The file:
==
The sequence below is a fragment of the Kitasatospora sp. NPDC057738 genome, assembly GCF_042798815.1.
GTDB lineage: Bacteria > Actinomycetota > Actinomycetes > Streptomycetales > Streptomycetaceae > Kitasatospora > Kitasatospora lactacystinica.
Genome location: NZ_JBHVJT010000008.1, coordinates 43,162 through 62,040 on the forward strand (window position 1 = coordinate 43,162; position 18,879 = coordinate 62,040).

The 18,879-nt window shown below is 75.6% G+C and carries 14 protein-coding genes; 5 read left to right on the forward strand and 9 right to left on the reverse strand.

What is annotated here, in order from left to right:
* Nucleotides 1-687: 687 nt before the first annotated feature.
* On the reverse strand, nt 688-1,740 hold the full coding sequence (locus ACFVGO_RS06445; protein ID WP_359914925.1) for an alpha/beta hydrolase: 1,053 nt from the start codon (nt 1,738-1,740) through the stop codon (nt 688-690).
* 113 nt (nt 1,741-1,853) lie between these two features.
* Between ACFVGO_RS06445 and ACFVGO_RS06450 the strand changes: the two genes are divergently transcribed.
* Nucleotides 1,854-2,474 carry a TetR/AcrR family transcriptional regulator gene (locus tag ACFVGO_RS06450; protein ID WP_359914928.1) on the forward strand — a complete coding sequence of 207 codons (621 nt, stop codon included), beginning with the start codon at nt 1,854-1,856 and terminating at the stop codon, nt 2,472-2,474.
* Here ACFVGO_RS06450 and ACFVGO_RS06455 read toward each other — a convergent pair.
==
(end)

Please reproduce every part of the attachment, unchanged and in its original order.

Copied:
The sequence below is a fragment of the Kitasatospora sp. NPDC057738 genome, assembly GCF_042798815.1.
GTDB lineage: Bacteria > Actinomycetota > Actinomycetes > Streptomycetales > Streptomycetaceae > Kitasatospora > Kitasatospora lactacystinica.
Genome location: NZ_JBHVJT010000008.1, coordinates 43,162 through 62,040 on the forward strand (window position 1 = coordinate 43,162; position 18,879 = coordinate 62,040).

The 18,879-nt window shown below is 75.6% G+C and carries 14 protein-coding genes; 5 read left to right on the forward strand and 9 right to left on the reverse strand.

What is annotated here, in order from left to right:
* Nucleotides 1-687: 687 nt before the first annotated feature.
* On the reverse strand, nt 688-1,740 hold the full coding sequence (locus ACFVGO_RS06445; protein ID WP_359914925.1) for an alpha/beta hydrolase: 1,053 nt from the start codon (nt 1,738-1,740) through the stop codon (nt 688-690).
* 113 nt (nt 1,741-1,853) lie between these two features.
* Between ACFVGO_RS06445 and ACFVGO_RS06450 the strand changes: the two genes are divergently transcribed.
* Nucleotides 1,854-2,474 carry a TetR/AcrR family transcriptional regulator gene (locus tag ACFVGO_RS06450; protein ID WP_359914928.1) on the forward strand — a complete coding sequence of 207 codons (621 nt, stop codon included), beginning with the start codon at nt 1,854-1,856 and terminating at the stop codon, nt 2,472-2,474.
* Here ACFVGO_RS06450 and ACFVGO_RS06455 read toward each other — a convergent pair.